indicate that Blacks accompanied Balboa, Ponce de Leon,
Pizarro, and Menendez on their travels and explorations.
In 1525 Spanish explorer Panfilo de Narycz led 300 men
on an iii-fated expedition to Florida. Among the force
that landed in Florida on that April 12, date was Estevanico,
making him the first known Black in Florida. Today Hispanics
headline the Major League baseball but the first Hispanic
ballplayers in the United States could only play in the
Negro League and in the National Association circuit.
A fact that has been largely ignored is that Negro League
was considered a haven for Hispanic ball players. In the
Negro League players were judged on performance not pedigree.
AFRICAN AMERICAN SCHOOL BOARD MEMBERS
Performance is essential to an outstanding school system
and among Miami's Black school system leaders are individuals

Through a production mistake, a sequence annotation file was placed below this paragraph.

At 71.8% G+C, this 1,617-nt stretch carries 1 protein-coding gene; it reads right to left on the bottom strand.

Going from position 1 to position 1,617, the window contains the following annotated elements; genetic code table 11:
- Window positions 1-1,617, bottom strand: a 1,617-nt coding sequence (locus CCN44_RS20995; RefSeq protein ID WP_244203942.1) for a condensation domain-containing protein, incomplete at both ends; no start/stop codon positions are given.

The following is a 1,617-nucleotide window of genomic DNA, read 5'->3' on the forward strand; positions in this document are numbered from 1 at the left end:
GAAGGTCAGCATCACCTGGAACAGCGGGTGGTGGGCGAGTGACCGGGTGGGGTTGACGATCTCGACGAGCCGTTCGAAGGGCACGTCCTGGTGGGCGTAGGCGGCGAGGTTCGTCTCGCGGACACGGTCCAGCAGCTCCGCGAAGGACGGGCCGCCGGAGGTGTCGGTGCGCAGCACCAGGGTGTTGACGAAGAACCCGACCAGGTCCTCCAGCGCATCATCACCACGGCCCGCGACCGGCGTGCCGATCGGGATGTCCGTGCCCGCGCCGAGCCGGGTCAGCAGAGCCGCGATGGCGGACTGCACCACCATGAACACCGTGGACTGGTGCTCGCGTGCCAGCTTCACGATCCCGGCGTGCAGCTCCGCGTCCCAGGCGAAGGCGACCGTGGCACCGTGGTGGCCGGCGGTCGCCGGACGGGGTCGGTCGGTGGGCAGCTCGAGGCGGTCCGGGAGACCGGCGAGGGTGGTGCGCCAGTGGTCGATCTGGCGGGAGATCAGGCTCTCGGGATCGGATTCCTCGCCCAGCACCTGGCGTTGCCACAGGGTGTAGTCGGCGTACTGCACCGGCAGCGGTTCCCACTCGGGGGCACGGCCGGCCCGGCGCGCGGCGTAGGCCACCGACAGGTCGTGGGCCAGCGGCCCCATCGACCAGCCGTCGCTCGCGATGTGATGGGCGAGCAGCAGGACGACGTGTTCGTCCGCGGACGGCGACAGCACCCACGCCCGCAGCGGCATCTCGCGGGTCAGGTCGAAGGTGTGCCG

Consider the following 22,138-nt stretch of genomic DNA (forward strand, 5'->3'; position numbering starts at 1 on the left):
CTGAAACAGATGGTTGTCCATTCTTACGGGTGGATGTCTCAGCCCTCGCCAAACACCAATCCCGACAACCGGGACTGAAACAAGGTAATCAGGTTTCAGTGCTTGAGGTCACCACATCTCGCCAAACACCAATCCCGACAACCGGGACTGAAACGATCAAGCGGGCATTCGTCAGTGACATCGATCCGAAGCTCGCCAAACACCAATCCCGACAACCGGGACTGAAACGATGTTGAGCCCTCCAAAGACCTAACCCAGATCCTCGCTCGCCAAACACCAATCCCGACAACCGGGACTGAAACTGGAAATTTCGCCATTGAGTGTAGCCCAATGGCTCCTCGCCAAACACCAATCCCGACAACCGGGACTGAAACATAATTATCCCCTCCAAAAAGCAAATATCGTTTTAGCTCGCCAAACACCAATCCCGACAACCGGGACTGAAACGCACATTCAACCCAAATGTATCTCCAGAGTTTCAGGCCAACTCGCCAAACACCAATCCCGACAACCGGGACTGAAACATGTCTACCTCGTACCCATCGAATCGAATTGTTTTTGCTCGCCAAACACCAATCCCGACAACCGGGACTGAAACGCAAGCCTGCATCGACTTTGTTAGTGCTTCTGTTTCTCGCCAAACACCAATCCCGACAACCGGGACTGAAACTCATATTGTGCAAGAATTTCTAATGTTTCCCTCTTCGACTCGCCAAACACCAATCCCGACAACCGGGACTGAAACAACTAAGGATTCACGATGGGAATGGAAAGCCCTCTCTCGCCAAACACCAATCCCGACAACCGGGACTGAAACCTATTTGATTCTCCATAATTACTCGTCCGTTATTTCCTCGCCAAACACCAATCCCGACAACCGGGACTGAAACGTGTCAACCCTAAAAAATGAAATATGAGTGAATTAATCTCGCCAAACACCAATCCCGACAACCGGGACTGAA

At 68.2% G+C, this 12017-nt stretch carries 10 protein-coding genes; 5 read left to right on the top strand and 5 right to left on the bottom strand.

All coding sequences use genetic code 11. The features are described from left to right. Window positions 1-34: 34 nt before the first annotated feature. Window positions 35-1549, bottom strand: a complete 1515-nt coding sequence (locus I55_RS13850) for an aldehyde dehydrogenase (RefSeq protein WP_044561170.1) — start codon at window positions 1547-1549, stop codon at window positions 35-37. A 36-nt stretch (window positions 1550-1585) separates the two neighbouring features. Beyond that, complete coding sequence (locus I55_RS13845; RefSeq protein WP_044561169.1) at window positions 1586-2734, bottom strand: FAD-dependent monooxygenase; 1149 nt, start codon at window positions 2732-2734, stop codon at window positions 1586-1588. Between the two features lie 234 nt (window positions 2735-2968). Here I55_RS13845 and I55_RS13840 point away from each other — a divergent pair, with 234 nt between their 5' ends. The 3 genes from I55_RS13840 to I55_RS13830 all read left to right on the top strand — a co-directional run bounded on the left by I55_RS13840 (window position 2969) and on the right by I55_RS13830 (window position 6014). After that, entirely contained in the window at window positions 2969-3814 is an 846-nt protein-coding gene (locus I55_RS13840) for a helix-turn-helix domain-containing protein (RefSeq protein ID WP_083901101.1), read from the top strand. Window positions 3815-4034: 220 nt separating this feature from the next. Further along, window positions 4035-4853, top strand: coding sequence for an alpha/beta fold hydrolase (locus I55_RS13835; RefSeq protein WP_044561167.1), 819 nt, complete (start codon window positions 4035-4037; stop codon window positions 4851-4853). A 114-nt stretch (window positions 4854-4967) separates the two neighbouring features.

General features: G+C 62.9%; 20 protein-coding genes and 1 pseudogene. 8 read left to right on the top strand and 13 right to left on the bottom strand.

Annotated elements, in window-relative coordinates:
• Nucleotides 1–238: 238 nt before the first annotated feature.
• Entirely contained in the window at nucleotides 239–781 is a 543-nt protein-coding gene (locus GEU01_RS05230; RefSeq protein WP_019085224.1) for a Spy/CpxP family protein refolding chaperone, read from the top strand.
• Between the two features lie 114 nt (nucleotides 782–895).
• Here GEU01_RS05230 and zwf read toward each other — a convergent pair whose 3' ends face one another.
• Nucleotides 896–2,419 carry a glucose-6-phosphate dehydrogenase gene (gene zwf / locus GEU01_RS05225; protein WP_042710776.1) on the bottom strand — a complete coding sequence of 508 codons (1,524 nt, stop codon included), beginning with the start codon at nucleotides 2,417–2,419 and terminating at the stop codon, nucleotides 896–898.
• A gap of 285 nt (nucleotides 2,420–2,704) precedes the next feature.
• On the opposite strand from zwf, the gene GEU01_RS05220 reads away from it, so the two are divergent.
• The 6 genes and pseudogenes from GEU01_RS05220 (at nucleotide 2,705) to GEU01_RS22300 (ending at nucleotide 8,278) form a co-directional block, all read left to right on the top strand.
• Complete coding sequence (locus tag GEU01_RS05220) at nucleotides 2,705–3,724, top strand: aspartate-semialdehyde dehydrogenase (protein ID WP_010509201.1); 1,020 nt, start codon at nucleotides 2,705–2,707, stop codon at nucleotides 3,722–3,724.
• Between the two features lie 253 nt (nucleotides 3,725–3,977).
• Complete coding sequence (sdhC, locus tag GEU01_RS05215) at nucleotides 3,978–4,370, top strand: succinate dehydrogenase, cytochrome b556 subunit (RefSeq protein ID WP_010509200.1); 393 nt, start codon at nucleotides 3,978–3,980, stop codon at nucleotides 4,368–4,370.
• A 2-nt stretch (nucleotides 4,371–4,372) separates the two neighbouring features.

like the Honorable William "Bill" Turner, Joyce
Knox, Dr. Frederica Wilson and Dr. Solomon Stinson. The
achievements and contributions of these outstanding individuals
would probable go unnoticed but for a time set aside for
the infinite and invaluable recognition by such African
American advocates for quality education. Lectures, speeches,
exhibits and other functions point out the fact that the
Honorable William "Bill" Turner, who exited
the Miami Dade County School System to distinguish himself
as a Florida State Senator, (the Honorable Joyce Knox
left the system and the State of Florida), the Honorable
Dr. Frederica Wilson is on the right road and headed in
the right direction as a Florida State Representative,